Mother’s jail term for child abuse nearly doubled to 14 and a half years

Mother’s jail term for child abuse nearly doubled to 14 and a half years

FIle photo of child abuse
Photo illustration of child abuse.

SINGAPORE: Singapore’s highest court on Thursday (Jul 6) moved to significantly raise the eight-year sentence of 35-year-old single mother convicted of child abuse.

Noraidah Mohd Yussof, who abused her four-year-old son Airyl to death, had her jail term increased to 14 and a half years instead. 

She assaulted the little boy on multiple occasions, ultimately causing his death in August 2014, after she flew into a rage because he could not count in Malay.

In that episode, Noraidah shoved Airyl to the ground and stomped on his knees. A while later, she grabbed the boy’s neck, lifting him off the ground and holding him up against the wall. When she let go, Airyl fell to the floor, unconscious.

He died four days after he was sent to hospital with a brain injury and fractured skull. His condition had deteriorated so much, his family decided to take him off life support.

The boy had suffered at her hands for years. In July 2014, Noraidah assaulted him for urinating on the floor and for not being able to recite the alphabet. She also stood on the boy’s stomach.

And in 2012, when Airyl was two, Noraidah had shoved him to the floor and twisted his arm for scribbling on the sofa. He suffered multiple fractures.

On Thursday, prosecutors urged the Court of Appeal – comprising Chief Justice Sundaresh Menon and Judges of Appeal Tay Yong Kwang and Steven Chong – to increase Noraidah’s sentence to at least 12 years.

“This was not a mother who acted in desperation or as a cry for help”, prosecutors argued. “She had no affection for (her son), and treated him cruelly and without an ounce of compassion.

"She deserves none herself.”

The prosecution also argued the High Court Judge had “erred” in regarding Noraidah’s “personality aberrations” – including a tendency to “act impulsively” and resort to “aggression” in stressful situations – as mitigating.

“(This amounts to saying Noraidah) was aggressive and impulsive in nature. We find it impossible to see how this should be regarded as mitigating”, the Court of Appeal said. They also disagreed with the judge’s categorisation of the abuse as “a crime of passion”.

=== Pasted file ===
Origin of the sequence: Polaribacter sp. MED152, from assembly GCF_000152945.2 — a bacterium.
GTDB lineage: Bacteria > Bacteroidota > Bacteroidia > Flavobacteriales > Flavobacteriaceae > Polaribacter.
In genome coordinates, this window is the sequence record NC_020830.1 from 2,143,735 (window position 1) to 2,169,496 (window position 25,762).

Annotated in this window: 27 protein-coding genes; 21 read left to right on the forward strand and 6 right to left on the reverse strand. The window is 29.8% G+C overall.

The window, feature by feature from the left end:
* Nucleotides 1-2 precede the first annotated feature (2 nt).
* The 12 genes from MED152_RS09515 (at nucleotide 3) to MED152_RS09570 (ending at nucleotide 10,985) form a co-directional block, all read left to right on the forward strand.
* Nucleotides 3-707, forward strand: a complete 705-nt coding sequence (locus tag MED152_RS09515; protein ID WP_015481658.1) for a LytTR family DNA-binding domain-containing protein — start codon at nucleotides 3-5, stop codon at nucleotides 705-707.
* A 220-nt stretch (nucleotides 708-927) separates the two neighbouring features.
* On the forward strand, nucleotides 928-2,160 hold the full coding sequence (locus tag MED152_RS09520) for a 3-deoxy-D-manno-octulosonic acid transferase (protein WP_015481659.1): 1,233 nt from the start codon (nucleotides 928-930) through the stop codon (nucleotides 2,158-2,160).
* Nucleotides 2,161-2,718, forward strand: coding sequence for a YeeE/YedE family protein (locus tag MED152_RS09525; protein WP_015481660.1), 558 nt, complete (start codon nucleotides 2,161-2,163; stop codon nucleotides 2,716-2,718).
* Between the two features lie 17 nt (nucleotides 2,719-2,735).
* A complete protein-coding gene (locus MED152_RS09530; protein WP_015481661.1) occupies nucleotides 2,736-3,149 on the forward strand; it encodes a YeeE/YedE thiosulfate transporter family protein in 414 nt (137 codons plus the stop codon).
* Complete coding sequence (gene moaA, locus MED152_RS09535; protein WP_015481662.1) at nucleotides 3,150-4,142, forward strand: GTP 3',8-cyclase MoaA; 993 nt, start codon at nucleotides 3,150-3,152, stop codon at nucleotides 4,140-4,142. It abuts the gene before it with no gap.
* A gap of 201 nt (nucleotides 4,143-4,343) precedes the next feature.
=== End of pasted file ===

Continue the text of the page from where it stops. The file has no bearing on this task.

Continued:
The apex court also noted Noraidah’s offences are aggravated by the “extreme youth” of Airyl, the fact that his tormentor was his own mother, who had a duty to protect him, and “the fact that (Noraidah’s) pattern of conduct as a while pointed to cruelty towards a defenceless child”.

Noraidah’s lawyer, Ms Diana Ngiam, had urged the court not to raise the sentence, arguing that she will have to live with “(the) immense regret for ending her son’s life” for the rest of hers.

The single mother had a difficult time trying to bond with her son, Ms Ngiam told the court. Airyl’s father abdandoned Noraidah when she was seven months pregnant, and when she gave birth, she was in no shape to look after a newborn.

The mother felt “handicapped” and “paralysed”, Ms Ngiam said. Noraidah’s mother took over as Airyl’s primary caretaker, although the family lived under one roof. The only times Noraidah had sole care of her son was in March 2012, when her mother went on holiday, and in July and August 2014, when she moved out of the family home with Airyl and his older sister.

It was when she was alone, overwhelmed and struggling to bond with her son that she lashed out at him, Ms Ngiam told the court. Airyl was “suddenly thrust" into Noraidah’s care, and the mother could not cope without the familial support she relied on and “desperately needed”, the lawyer said.

“This was a mother who simply could not cope with the constant frustration and exasperation of not being able to (bond with her son)”, Ms Ngiam said. She noted that Noraidah shared a close relationship with her daughter, whom she brought up without problems. 

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